Child Access Prevention
Illinois generally makes it unlawful for a person to store or leave their firearm unlocked and accessible to a minor under the age of 14 if the person knows or has reason to believe that the minor is likely to gain access to the firearm and the minor causes death or great bodily harm with that firearm.1 This provision does not apply if the firearm is: 1) secured by a device, other than the firearm safety, designed to render the firearm temporarily inoperable; 2) placed in a securely locked box or container; or 3) placed in some other location that a reasonable person would believe to be secured from a minor under the age of 14, or (4) if the minor is a FOID Card holder.2 The prohibition also is inapplicable to any firearm obtained by a minor because of an unlawful entry of the premises by the minor or another person, or if the minor gains access to a firearm and uses it in a lawful act of self-defense or defense of another.3
When a minor under the age of 21 legally acquires a FOID card by obtaining the permission of a parent or guardian, that parent or guardian becomes liable for civil claims for damages resulting from the minor’s use of firearms or ammunition.4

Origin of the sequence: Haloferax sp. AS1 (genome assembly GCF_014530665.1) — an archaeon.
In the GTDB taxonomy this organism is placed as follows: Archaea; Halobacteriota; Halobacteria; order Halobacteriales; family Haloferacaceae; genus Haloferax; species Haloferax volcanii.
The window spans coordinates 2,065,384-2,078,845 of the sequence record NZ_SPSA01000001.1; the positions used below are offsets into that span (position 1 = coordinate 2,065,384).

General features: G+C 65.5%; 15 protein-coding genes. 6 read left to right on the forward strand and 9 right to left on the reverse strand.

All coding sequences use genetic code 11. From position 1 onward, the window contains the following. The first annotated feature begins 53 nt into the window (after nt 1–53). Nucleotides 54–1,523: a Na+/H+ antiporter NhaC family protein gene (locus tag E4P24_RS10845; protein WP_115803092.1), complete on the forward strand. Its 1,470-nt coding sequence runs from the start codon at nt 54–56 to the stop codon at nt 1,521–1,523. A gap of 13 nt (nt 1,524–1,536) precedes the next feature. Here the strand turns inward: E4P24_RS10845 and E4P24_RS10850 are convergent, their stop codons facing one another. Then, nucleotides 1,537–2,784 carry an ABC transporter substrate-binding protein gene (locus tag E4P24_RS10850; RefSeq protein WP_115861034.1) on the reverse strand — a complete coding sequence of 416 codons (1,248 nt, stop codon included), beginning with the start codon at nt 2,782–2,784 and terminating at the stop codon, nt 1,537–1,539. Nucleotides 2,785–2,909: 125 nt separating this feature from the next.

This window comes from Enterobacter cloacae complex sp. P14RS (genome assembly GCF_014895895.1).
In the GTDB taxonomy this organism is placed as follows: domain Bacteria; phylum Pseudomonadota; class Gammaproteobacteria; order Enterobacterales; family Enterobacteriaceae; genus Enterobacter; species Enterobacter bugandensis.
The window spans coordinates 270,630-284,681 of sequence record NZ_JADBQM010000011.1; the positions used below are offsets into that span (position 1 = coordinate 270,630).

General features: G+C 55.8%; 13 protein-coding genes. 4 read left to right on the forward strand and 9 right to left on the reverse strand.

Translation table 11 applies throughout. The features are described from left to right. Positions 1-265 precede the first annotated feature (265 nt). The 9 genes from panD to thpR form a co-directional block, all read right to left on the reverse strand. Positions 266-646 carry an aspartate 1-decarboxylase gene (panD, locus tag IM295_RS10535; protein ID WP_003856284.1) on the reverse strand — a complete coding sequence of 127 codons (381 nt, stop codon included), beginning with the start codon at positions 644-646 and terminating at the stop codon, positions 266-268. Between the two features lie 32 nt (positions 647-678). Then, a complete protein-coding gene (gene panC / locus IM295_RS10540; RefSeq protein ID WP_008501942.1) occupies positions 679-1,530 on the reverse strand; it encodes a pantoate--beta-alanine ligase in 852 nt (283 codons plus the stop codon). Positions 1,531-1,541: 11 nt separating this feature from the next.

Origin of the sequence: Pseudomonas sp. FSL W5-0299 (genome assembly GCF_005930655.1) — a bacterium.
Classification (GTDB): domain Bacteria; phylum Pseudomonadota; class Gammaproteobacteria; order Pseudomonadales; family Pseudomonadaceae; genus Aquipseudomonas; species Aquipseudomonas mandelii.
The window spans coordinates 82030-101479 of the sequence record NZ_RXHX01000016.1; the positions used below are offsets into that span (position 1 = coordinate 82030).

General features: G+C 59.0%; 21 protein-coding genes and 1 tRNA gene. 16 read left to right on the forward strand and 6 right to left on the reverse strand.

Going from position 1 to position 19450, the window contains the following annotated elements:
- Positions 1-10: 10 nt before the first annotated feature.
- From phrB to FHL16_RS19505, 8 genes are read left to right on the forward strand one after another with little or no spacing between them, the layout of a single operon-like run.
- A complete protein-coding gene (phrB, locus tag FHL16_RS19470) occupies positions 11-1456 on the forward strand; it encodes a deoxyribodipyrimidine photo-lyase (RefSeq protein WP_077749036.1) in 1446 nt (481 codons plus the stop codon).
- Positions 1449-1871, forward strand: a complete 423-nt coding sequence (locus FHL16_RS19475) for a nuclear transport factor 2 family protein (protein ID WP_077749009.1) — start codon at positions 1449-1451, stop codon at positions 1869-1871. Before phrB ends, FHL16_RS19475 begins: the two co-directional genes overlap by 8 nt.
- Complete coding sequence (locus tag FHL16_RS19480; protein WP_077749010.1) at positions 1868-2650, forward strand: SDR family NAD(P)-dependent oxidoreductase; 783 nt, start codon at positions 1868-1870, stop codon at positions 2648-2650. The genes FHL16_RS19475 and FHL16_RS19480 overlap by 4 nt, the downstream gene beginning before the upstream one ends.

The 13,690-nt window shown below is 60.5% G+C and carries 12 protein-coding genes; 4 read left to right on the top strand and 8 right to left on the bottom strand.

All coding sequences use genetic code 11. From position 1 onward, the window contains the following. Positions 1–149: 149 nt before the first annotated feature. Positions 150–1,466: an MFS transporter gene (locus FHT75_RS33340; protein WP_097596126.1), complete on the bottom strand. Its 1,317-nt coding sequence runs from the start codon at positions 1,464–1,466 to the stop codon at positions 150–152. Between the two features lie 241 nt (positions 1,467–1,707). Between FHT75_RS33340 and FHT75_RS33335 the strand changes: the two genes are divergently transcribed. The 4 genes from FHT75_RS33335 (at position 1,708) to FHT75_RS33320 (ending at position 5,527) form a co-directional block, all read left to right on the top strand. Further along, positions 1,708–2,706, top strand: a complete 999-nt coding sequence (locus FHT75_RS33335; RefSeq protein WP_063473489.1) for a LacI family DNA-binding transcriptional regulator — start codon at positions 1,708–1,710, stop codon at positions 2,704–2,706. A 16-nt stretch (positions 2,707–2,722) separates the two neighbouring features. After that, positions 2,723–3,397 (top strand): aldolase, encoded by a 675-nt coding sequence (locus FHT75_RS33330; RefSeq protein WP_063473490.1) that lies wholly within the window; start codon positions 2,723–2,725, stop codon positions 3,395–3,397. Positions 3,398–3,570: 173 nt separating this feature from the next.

Illinois has no law that requires unattended firearms to be stored in a certain way.
Illinois requires firearms dealers, when selling or offering a handgun for sale, to include with the handgun a device or mechanism, other than the firearm safety, designed to render the handgun temporarily inoperable or inaccessible.1 This may include an external device that is attached to the handgun with a key or combination lock, or an integrated mechanical safety, disabling or locking device. Federal law also applies. These requirements do not apply to sales by private sellers.2
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- 720 Ill. Comp. Stat. 5/24-9(a).
- 720 Ill. Comp. Stat. 5/24-9(c).
- 430 Ill. Comp. Stat. 65/4(c).